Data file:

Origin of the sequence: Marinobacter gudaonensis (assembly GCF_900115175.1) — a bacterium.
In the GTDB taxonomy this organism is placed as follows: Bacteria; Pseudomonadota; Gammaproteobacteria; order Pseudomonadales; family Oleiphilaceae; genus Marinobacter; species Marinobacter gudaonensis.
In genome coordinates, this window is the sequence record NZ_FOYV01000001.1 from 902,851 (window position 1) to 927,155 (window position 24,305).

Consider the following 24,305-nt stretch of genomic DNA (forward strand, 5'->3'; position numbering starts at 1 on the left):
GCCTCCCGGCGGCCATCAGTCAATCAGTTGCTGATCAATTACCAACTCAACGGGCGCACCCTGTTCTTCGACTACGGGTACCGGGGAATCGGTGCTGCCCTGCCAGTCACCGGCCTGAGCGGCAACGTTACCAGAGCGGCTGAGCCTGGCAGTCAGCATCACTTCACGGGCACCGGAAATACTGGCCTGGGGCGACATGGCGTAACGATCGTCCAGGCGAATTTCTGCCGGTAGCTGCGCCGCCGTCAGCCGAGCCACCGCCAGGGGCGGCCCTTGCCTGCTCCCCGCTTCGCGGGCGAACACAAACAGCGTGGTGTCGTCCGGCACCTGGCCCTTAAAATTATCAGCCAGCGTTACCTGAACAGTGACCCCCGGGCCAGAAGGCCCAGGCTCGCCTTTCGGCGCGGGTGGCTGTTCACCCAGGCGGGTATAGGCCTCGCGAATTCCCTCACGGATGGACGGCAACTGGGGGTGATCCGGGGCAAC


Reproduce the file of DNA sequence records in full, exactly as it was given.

Origin of the sequence: Marinobacter gudaonensis (assembly GCF_900115175.1) — a bacterium.
In the GTDB taxonomy this organism is placed as follows: Bacteria; Pseudomonadota; Gammaproteobacteria; order Pseudomonadales; family Oleiphilaceae; genus Marinobacter; species Marinobacter gudaonensis.
In genome coordinates, this window is the sequence record NZ_FOYV01000001.1 from 902,851 (window position 1) to 927,155 (window position 24,305).

Consider the following 24,305-nt stretch of genomic DNA (forward strand, 5'->3'; position numbering starts at 1 on the left):
GCCTCCCGGCGGCCATCAGTCAATCAGTTGCTGATCAATTACCAACTCAACGGGCGCACCCTGTTCTTCGACTACGGGTACCGGGGAATCGGTGCTGCCCTGCCAGTCACCGGCCTGAGCGGCAACGTTACCAGAGCGGCTGAGCCTGGCAGTCAGCATCACTTCACGGGCACCGGAAATACTGGCCTGGGGCGACATGGCGTAACGATCGTCCAGGCGAATTTCTGCCGGTAGCTGCGCCGCCGTCAGCCGAGCCACCGCCAGGGGCGGCCCTTGCCTGCTCCCCGCTTCGCGGGCGAACACAAACAGCGTGGTGTCGTCCGGCACCTGGCCCTTAAAATTATCAGCCAGCGTTACCTGAACAGTGACCCCCGGGCCAGAAGGCCCAGGCTCGCCTTTCGGCGCGGGTGGCTGTTCACCCAGGCGGGTATAGGCCTCGCGAATTCCCTCACGGATGGACGGCAACTGGGGGTGATCCGGGGCAAC